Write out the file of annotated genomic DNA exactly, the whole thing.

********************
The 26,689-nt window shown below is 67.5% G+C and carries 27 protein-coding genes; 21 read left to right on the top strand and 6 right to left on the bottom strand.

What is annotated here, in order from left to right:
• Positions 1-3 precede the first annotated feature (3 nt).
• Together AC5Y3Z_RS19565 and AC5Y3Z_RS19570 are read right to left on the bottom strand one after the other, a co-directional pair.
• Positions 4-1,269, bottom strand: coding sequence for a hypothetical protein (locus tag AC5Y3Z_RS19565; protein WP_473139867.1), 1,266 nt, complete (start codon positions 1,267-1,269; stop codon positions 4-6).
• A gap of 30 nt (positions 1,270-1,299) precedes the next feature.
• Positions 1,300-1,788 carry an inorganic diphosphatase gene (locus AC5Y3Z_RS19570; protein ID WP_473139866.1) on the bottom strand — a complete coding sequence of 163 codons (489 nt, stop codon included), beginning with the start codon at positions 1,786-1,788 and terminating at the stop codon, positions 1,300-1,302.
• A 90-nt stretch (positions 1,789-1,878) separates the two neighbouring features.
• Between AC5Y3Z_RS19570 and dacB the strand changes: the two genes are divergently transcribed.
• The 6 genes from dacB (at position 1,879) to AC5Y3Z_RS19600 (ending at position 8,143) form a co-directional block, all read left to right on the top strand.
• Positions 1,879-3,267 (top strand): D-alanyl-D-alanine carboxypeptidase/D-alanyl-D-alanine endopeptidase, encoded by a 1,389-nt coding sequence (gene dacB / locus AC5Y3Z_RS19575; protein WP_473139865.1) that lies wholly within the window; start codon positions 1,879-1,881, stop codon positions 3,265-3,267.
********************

The 26,689-nt window shown below is 67.5% G+C and carries 27 protein-coding genes; 21 read left to right on the top strand and 6 right to left on the bottom strand.

What is annotated here, in order from left to right:
• Positions 1-3 precede the first annotated feature (3 nt).
• Together AC5Y3Z_RS19565 and AC5Y3Z_RS19570 are read right to left on the bottom strand one after the other, a co-directional pair.
• Positions 4-1,269, bottom strand: coding sequence for a hypothetical protein (locus tag AC5Y3Z_RS19565; protein WP_473139867.1), 1,266 nt, complete (start codon positions 1,267-1,269; stop codon positions 4-6).
• A gap of 30 nt (positions 1,270-1,299) precedes the next feature.
• Positions 1,300-1,788 carry an inorganic diphosphatase gene (locus AC5Y3Z_RS19570; protein ID WP_473139866.1) on the bottom strand — a complete coding sequence of 163 codons (489 nt, stop codon included), beginning with the start codon at positions 1,786-1,788 and terminating at the stop codon, positions 1,300-1,302.
• A 90-nt stretch (positions 1,789-1,878) separates the two neighbouring features.
• Between AC5Y3Z_RS19570 and dacB the strand changes: the two genes are divergently transcribed.
• The 6 genes from dacB (at position 1,879) to AC5Y3Z_RS19600 (ending at position 8,143) form a co-directional block, all read left to right on the top strand.
• Positions 1,879-3,267 (top strand): D-alanyl-D-alanine carboxypeptidase/D-alanyl-D-alanine endopeptidase, encoded by a 1,389-nt coding sequence (gene dacB / locus AC5Y3Z_RS19575; protein WP_473139865.1) that lies wholly within the window; start codon positions 1,879-1,881, stop codon positions 3,265-3,267.